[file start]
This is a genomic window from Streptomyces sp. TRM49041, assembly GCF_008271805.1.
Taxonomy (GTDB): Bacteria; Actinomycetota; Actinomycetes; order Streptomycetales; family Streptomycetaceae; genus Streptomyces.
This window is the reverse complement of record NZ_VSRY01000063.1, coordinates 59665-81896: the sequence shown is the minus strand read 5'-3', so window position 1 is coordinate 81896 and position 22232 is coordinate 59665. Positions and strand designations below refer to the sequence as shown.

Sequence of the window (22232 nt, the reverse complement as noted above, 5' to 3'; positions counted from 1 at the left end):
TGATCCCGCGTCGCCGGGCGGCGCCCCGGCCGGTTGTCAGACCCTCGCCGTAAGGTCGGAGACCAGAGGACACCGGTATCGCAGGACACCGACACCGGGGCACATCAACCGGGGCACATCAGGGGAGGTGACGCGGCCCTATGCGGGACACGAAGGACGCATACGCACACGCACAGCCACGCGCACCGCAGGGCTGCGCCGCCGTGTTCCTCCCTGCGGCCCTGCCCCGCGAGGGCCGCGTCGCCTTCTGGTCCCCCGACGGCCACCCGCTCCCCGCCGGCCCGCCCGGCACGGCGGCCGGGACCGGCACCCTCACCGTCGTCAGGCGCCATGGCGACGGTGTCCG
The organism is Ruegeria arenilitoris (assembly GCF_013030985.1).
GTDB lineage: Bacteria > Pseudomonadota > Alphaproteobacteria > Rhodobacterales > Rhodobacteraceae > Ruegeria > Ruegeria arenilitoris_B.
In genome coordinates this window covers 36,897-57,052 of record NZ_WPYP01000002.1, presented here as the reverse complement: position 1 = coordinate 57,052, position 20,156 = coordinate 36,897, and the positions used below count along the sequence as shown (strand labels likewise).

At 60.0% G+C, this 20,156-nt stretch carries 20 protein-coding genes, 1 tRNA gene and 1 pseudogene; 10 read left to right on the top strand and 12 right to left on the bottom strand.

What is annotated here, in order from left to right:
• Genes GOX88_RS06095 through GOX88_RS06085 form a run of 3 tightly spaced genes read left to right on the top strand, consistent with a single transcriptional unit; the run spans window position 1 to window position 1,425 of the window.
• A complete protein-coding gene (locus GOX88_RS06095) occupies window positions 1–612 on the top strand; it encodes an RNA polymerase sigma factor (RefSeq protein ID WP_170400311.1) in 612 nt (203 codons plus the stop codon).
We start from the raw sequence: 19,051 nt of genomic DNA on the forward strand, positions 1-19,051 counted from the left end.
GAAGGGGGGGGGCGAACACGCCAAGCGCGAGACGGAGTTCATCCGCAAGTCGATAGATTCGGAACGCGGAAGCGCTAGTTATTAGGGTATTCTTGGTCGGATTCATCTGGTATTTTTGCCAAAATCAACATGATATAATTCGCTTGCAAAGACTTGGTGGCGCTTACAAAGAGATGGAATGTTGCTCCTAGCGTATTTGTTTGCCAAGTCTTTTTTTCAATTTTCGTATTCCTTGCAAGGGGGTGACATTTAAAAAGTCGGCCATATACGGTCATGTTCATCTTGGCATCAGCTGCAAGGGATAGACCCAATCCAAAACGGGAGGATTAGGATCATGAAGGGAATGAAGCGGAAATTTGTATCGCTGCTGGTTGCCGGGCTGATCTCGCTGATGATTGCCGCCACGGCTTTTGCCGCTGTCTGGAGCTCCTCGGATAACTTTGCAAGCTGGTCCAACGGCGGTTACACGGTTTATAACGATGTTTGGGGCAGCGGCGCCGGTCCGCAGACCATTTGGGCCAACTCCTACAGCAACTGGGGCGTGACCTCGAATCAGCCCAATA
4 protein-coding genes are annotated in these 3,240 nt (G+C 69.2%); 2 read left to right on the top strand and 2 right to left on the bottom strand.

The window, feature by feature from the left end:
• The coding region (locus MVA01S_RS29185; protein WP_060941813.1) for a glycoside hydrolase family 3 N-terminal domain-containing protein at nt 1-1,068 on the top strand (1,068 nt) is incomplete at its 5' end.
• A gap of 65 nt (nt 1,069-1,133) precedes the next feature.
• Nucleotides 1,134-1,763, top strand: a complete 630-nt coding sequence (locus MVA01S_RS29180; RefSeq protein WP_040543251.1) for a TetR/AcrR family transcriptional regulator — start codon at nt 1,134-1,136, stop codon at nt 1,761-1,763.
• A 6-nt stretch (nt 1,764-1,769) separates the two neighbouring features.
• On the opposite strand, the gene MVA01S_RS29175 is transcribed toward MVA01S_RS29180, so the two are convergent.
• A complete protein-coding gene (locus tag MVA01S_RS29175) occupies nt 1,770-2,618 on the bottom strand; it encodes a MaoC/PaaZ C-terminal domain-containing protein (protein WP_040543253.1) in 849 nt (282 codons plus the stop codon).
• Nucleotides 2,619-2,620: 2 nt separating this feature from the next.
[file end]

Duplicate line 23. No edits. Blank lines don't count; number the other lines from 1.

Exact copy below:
• Nucleotides 2,619-2,620: 2 nt separating this feature from the next.